Science

Microsoft file format approved as global standard, draws protests

Microsoft Corp.'s Open XML has been approved as an international document format, according to unofficial reports, prompting questions about the standardization process.

Microsoft Corp.'s Open XML has been approved as an international document format, according to unofficial reports, prompting questions about the standardization process.

The Geneva-based International Organization for Standardization isn't releasing the official results until Wednesday, but the global standards body began circulating the results to national counterparts Tuesday.

According to the unofficial numbers that have circulated around the internet, 61 of the countries that submitted ballots voted for the standard, while 10 voted no and 16 abstained.

Under ISO rules, a proposal to set an international standard must be supported by at least 75 per cent of national standards bodies that cast votes and 67 per cent of those that participated in discussing the proposal.

Microsoft claimed victory in a press release, saying that 86 per cent of the voting national bodies supported the standard, constituting "overwhelming support."

"This outcome is a clear win for the customers, technology providers and governments that want to choose the format that best meets their needs and have a voice in the evolution of this widely adopted standard," said Tom Robertson, Microsoft's general manager of interoperability and standards.

Open XML allows users to save spreadsheets, charts, presentations and word processing documents in a format that can be read by all software, not just Microsoft's Office programs.

'Serious irregularities'

Microsoft received approval in 2006 for the Open XML format from Ecma International, a Geneva-based industry group that establishes technical standards. The ISO turned down Microsoft's request for standardization last year after thousands of complaints from people in the technical industry.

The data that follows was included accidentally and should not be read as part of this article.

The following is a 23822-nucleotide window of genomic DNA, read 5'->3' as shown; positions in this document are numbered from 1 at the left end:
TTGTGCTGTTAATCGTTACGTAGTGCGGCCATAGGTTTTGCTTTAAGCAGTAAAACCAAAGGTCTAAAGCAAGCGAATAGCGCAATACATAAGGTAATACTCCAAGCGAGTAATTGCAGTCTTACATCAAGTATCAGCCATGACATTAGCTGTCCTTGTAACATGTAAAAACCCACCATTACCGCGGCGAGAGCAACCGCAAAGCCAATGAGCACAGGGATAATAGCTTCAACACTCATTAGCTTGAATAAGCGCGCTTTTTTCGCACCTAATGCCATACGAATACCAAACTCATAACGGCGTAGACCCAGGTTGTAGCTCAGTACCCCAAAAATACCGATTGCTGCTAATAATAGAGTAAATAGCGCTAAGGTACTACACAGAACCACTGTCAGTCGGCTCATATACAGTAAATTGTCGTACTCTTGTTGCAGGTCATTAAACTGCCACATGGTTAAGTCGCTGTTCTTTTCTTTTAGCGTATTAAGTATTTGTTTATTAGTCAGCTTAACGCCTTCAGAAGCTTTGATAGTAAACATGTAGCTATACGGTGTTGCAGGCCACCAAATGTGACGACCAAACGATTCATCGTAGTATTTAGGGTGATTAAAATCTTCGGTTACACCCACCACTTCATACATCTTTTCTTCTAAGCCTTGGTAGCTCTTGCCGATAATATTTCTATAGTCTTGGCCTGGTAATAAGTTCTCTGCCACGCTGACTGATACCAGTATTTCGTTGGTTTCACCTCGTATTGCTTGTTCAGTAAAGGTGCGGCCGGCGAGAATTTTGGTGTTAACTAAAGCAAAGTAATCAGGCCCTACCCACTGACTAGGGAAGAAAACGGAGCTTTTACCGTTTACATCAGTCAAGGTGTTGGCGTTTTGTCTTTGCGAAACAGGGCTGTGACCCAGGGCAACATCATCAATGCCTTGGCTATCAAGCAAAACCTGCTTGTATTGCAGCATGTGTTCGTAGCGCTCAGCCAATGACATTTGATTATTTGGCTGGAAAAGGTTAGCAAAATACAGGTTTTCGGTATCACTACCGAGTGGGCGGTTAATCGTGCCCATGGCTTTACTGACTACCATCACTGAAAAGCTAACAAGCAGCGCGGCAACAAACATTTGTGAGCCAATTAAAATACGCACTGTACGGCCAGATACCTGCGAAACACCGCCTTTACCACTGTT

Microsoft and Ecma later resubmitted the proposal for ratification after modifying specifications in the file format.

The unofficial approval has already met with opposition, however. Norway's standards body is protesting the ISO's approval and has requested the country's vote be suspended until an investigation can be completed, citing "serious irregularities" in the voting process.

"This decision does not reflect the view of the vast majority of the Norwegian committee, 80 per cent of which was against changing Norway's vote from No with comments to Yes," wrote chairman Steve Pepper in a letter to the ISO. "Because of this irregularity, a call has been made for an investigation by the Norwegian Ministry of Trade and Industry with a view to changing the vote."

Michiel Leenaars, a member of the Netherlands' national standards committee, also sent a message criticizing the decision to members of the OpenDoc Society, which opposes Microsoft's Open XML format. He said Microsoft's format has "literally crawled through the needle's eye."

"After a year of discussion and repairs it still receives the very minimum of support," he said. "This must be one of the worst results ever for a standard to pass within [ISO] in years."

Leenaars said a number of countries, including Canada, China, India and Brazil, voted against accepting the standard and that others could follow Norway's lead in protesting the outcome.

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